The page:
The mediolateral axis of leaves extends from the margin to the mid-region of the leaf, which is characterised by the presence of the main vein or midrib. Most leaves are bilaterally symmetrical and the two halves of the leaf, from margin to midrib, form mirror images. Leaf width is determined by the degree of lateral expansion along this axis. However, the relationship between the leaf margin and the midrib depends on cell recruitment from the shoot meristem during the process of initiation. Leaves of dicots initiate from a limited region of the shoot meristem so that the margins arise from cells close to the mid-region and lateral expansion of the leaf occurs post-initiation. On the other hand, leaves of monocots such as grasses, recruit cells from around the entire circumference of the shoot meristem. In this case, the leaf margins are derived from cells that are distant from the mid-region and consequently this early lateral expansion results in the leaf primordium wrapping around the entire shoot meristem.
Relatively simple modifications of the basic leaf shape are achieved through changes in growth dynamics at the leaf margins. In this way, leaves can develop marginal teeth or serrations or may be lobed. Leaf shape is more dramatically modified in compound leaves, where the blade is divided into reiterating units or leaflets. Multiple orders of subdivision occur when leaflets themselves are further subdivided into leaflets, for example in the compound leaves of tomato, which may have primary and secondary leaflets. Surprisingly, studies on the simple, serrated leaf of Arabidopsis, the lobed leaf of the Arabidopsis close relative Cardamine hirsuta, and the compound leaf of tomato have found that genes involved in setting up leaf initiation from the shoot meristem also function to modify the shape of the leaf lamina. The class I KNOX genes are important for modified leaf shape in many species. These genes are not expressed in the simple leaf of Arabidopsis but are expressed in the lobed leaf of Cardamine and the compound tomato leaf. Misexpression of class I KNOX genes in Arabidopsis leaves generates lobed leaves and increasing expression of these genes in Cardamine and tomato results in more lobing or more leaflets. Likewise, decreasing class I KNOX gene levels in Cardamine leads to a more simple leaf shape. Thus the degree of leaf complexity can depend on the expression of growth promoting class I KNOX genes. In addition to KNOX genes, auxin and CUC genes play central role in elaboration of leaves. In compound leaves of tomato and lobed leaves of Cardamine, high levels of auxin occurs at discrete sites along the developing leaf margin, where leaflets or lobes will form. Furthermore CUC gene expression marks the boundaries between initiating leaflets. At these sites CUC genes act to repress growth thereby promoting separation of leaflets. Altering the spatial distribution of auxin or CUC in the young developing leaf leads to reduced leaflet production. Less intricate elaborations of leaf shape, such as leaf serrations, also involve auxin and CUC genes. In developing leaves of Arabidopsis, the margins form periodic auxin maxima flanked by boundaries of CUC gene expression (Figure 7.17).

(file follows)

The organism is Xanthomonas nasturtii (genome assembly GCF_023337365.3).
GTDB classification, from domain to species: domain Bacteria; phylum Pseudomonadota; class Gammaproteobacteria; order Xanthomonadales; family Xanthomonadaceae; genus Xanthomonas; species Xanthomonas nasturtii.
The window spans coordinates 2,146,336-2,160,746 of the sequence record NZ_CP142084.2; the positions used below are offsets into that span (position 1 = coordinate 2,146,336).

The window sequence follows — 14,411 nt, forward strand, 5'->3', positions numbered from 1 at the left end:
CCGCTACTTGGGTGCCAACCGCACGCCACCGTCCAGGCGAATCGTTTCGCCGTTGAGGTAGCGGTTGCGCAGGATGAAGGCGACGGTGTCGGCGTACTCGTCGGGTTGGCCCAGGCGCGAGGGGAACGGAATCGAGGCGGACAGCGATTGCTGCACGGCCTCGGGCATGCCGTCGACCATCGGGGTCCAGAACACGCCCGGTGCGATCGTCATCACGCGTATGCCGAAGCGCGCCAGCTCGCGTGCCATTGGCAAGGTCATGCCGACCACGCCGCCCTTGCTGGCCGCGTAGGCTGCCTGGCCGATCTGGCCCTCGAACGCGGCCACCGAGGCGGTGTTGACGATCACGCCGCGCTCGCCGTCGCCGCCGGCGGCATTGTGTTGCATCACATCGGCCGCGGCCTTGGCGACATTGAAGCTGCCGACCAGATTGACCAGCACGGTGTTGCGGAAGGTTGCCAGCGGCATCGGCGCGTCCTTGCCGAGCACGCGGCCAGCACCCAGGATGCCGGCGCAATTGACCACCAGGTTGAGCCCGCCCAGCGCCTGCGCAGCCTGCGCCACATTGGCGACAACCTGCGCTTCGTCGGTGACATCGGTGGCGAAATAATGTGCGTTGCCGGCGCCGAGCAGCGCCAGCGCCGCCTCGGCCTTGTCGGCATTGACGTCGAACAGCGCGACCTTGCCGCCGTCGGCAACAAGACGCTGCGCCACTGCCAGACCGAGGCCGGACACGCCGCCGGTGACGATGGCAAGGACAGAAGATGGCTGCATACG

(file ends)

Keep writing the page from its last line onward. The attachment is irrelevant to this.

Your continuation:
Further reading on leaf development
Bar M, Ori N (2015) Compound leaf development in model plant species. Curr Opin Plant Biol 23: 61-69
Bowman JL, Floyd SK (2008) Patterning and polarity in seed plant shoots. Ann Rev Plant Biol 59: 67-88
Braybrook SA, Kuhlemeier C (2010) How a plant builds leaves. Plant Cell 22: 1006-1018
Byrne ME (2005) Networks in leaf development. Curr Opin Plant Biol 8: 59-66
Byrne ME (2006) Shoot meristem function and leaf polarity: the role of class III HD-ZIP genes. PLoS Genet 2: e89
Chitwood DH, Nogueira FT, Howell MD et al. (2009) Pattern formation via small RNA mobility. Genes Dev 23: 549-554
Efroni I, Eshed Y, Lifschitz E (2010) Morphogenesis of simple and compound leaves: a critical review. Plant Cell 22: 1019-1032
Fukushima K, Hasebe M (2014) Adaxial-abaxial polarity: the developmental basis of leaf shape diversity. Genesis 52: 1-18
Hay A, Tsiantis M (2010) KNOX genes: versatile regulators of plant development and diversity. Develop 137: 3153-3165
Hepworth SR, Pautot VA (2015) Beyond the divide: Boundaries for patterning and stem cell regulation in plants. Front Plant Sci 6: 1052
Machida C, Nakagawa A, Kojima S et al. (2015) The complex of ASYMMETRIC LEAVES (AS) proteins plays a central role in antagonistic interactions of genes for leaf polarity specification in Arabidopsis. WIRES Develop Biol 4: 655-671
Mentink RA, Tsiantis M (2015) From limbs to leaves: common themes in evolutionary diversification of organ form. Front Genet 6: 284
Sluis A, Hake S (2015) Organogenesis in plants: initiation and elaboration of leaves. Trends Genet 31: 300-306.